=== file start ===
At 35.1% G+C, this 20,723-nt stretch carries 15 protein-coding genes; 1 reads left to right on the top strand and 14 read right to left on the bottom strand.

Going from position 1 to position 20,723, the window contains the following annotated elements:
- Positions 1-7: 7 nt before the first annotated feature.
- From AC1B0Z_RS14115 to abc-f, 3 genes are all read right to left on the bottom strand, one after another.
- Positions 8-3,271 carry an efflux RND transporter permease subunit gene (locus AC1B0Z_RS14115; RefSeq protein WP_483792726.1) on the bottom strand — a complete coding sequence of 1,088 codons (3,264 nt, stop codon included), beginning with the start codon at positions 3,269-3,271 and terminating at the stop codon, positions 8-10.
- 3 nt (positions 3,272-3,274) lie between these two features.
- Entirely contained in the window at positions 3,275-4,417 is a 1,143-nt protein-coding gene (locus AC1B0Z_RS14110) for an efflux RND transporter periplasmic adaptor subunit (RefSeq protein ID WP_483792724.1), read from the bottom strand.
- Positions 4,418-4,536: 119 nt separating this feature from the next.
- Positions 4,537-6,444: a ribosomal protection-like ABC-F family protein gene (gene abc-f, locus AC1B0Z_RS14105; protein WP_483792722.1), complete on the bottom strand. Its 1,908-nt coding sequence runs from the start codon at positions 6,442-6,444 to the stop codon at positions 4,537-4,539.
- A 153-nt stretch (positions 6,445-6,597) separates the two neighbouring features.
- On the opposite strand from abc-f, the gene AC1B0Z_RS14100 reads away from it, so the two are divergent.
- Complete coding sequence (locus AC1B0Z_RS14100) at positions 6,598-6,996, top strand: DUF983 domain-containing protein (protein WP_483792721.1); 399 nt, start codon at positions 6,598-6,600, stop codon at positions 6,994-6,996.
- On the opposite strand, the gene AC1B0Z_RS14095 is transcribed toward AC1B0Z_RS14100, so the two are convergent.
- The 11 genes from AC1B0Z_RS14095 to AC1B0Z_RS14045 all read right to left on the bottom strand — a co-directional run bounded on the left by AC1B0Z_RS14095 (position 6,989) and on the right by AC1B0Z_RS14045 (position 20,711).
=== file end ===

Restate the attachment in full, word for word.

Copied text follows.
At 35.1% G+C, this 20,723-nt stretch carries 15 protein-coding genes; 1 reads left to right on the top strand and 14 read right to left on the bottom strand.

Going from position 1 to position 20,723, the window contains the following annotated elements:
- Positions 1-7: 7 nt before the first annotated feature.
- From AC1B0Z_RS14115 to abc-f, 3 genes are all read right to left on the bottom strand, one after another.
- Positions 8-3,271 carry an efflux RND transporter permease subunit gene (locus AC1B0Z_RS14115; RefSeq protein WP_483792726.1) on the bottom strand — a complete coding sequence of 1,088 codons (3,264 nt, stop codon included), beginning with the start codon at positions 3,269-3,271 and terminating at the stop codon, positions 8-10.
- 3 nt (positions 3,272-3,274) lie between these two features.
- Entirely contained in the window at positions 3,275-4,417 is a 1,143-nt protein-coding gene (locus AC1B0Z_RS14110) for an efflux RND transporter periplasmic adaptor subunit (RefSeq protein ID WP_483792724.1), read from the bottom strand.
- Positions 4,418-4,536: 119 nt separating this feature from the next.
- Positions 4,537-6,444: a ribosomal protection-like ABC-F family protein gene (gene abc-f, locus AC1B0Z_RS14105; protein WP_483792722.1), complete on the bottom strand. Its 1,908-nt coding sequence runs from the start codon at positions 6,442-6,444 to the stop codon at positions 4,537-4,539.
- A 153-nt stretch (positions 6,445-6,597) separates the two neighbouring features.
- On the opposite strand from abc-f, the gene AC1B0Z_RS14100 reads away from it, so the two are divergent.
- Complete coding sequence (locus AC1B0Z_RS14100) at positions 6,598-6,996, top strand: DUF983 domain-containing protein (protein WP_483792721.1); 399 nt, start codon at positions 6,598-6,600, stop codon at positions 6,994-6,996.
- On the opposite strand, the gene AC1B0Z_RS14095 is transcribed toward AC1B0Z_RS14100, so the two are convergent.
- The 11 genes from AC1B0Z_RS14095 to AC1B0Z_RS14045 all read right to left on the bottom strand — a co-directional run bounded on the left by AC1B0Z_RS14095 (position 6,989) and on the right by AC1B0Z_RS14045 (position 20,711).